Mothers of Somali nationals facing deportation speak out

A group of Somalian nationals were physically abused, restrained for long periods of time and denied access to a working bathroom during a deportation attempt that ultimately ended with the 92 men and women placed in a Florida detention center until further notice, according to a federal lawsuit filed against Immigrations and Customs Enforcement this week.

The lawsuit was successful in gaining a temporary restraining order against the group's deportation, though the mothers of two Minnesota men caught up in the proceedings spoke out Wednesday asking for more to be done to help their sons avoid persecution in a country they've never seen before.

"All last night I cried because nobody helped him," said Fardowsa Omer, the mother of one of the detainees, through a translator. "If he gets sent back he will get killed no question about that."

The thinking, according to immigration lawyers involved in the case, is that media coverage of the case raises the probability that deportees will be targeted by terrorist group Al Shabab or others.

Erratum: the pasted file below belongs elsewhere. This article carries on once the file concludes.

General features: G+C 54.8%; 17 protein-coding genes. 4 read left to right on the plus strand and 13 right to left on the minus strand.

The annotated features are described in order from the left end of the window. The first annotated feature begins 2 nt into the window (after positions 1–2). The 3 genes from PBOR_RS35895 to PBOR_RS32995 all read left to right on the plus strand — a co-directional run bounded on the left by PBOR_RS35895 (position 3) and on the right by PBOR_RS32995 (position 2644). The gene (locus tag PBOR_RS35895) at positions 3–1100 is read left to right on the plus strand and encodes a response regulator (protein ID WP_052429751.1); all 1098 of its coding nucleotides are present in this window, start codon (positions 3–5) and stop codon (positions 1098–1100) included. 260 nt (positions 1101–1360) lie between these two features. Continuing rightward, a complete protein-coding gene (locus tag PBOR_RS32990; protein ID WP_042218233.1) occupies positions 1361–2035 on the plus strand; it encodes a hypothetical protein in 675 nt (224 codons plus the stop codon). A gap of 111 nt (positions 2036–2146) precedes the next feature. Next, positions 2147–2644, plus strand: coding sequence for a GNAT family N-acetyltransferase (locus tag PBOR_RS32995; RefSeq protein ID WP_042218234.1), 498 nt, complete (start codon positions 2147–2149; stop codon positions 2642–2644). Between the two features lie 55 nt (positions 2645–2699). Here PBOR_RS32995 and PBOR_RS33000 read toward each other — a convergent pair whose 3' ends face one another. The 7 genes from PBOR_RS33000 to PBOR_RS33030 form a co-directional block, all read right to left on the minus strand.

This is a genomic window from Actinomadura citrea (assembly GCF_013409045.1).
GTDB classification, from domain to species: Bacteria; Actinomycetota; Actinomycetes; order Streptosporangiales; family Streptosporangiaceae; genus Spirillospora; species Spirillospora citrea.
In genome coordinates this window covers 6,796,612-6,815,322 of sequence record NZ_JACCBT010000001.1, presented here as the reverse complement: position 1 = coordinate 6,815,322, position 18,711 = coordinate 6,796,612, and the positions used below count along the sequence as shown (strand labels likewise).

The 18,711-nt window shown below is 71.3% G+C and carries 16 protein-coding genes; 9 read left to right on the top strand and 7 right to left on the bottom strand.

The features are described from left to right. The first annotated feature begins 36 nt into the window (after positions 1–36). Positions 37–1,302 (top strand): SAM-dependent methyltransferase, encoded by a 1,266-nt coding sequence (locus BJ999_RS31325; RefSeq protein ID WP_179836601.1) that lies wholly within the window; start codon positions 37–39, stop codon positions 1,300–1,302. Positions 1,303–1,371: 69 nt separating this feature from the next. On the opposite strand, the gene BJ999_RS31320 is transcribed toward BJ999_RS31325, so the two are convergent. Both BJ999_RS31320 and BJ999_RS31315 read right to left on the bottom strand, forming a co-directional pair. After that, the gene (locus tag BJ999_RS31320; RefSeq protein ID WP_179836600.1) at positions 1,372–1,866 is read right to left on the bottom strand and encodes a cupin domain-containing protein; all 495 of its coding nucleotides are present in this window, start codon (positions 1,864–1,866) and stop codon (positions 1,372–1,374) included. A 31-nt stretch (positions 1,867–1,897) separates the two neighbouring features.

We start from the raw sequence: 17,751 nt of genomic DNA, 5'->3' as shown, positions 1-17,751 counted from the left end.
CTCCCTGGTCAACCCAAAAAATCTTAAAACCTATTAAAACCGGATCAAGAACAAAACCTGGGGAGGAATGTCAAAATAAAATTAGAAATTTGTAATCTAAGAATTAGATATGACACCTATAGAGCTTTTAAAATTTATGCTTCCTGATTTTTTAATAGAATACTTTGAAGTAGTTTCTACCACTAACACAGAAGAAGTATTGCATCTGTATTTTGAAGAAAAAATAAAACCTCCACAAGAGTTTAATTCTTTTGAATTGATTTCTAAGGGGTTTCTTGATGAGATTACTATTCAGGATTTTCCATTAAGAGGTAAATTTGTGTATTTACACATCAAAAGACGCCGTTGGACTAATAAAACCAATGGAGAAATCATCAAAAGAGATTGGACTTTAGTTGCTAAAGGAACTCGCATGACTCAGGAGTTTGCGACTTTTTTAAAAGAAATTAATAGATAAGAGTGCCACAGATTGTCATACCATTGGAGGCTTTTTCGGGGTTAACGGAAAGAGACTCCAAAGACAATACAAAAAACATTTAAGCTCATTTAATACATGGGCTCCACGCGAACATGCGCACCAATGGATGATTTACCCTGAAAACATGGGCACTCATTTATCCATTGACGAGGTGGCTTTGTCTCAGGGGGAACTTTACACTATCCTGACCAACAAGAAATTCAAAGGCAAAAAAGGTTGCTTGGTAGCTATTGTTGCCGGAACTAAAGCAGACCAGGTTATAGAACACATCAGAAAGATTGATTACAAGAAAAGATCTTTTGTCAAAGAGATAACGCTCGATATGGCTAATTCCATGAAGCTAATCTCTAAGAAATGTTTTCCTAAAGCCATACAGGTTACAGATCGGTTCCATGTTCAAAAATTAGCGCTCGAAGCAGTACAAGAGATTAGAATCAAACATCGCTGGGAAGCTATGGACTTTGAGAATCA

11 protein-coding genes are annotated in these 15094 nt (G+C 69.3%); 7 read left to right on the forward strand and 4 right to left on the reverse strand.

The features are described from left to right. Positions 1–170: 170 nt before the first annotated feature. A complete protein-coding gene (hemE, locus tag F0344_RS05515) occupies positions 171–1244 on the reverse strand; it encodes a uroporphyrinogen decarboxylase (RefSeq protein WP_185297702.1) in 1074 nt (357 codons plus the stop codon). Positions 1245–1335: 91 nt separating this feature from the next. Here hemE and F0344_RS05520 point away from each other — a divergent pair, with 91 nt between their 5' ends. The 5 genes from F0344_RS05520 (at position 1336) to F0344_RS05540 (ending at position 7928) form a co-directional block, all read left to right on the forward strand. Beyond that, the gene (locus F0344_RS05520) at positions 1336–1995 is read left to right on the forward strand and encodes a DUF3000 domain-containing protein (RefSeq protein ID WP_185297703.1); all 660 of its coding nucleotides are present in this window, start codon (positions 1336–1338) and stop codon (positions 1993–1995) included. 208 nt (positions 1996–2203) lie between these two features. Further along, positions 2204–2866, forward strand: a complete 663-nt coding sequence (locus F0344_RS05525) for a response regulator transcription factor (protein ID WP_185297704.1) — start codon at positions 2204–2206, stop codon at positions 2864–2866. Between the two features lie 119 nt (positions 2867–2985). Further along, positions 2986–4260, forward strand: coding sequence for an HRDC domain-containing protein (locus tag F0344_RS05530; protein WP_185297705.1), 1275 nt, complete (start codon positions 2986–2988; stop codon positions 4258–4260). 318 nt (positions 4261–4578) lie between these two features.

At least five men involved in the case are from Minnesota, and need to officially file for asylum if they want to permanently--or at least in the long term--avoid being put into custody or being deported. The group will know whether this is a possibility Jan. 2 at their next hearing in Miami.

Lawyers at the James H. Binger Center for New Americans at the University of Minnesota Law School joined with others at the Immigration Clinic at the University of Miami School of Law, Americans for Immigrant Justice and the Legal Aid Service of Broward County to file the original lawsuit. 

ICE, for their part, denies the allegations of abuse and misconduct, saying in part, "No one was injured during the flight, and there were no incidents or altercations that would have caused any injuries on the flight.” Representatives from the agency also mentioned that the detainees were seen by medical professionals and no injured were noted.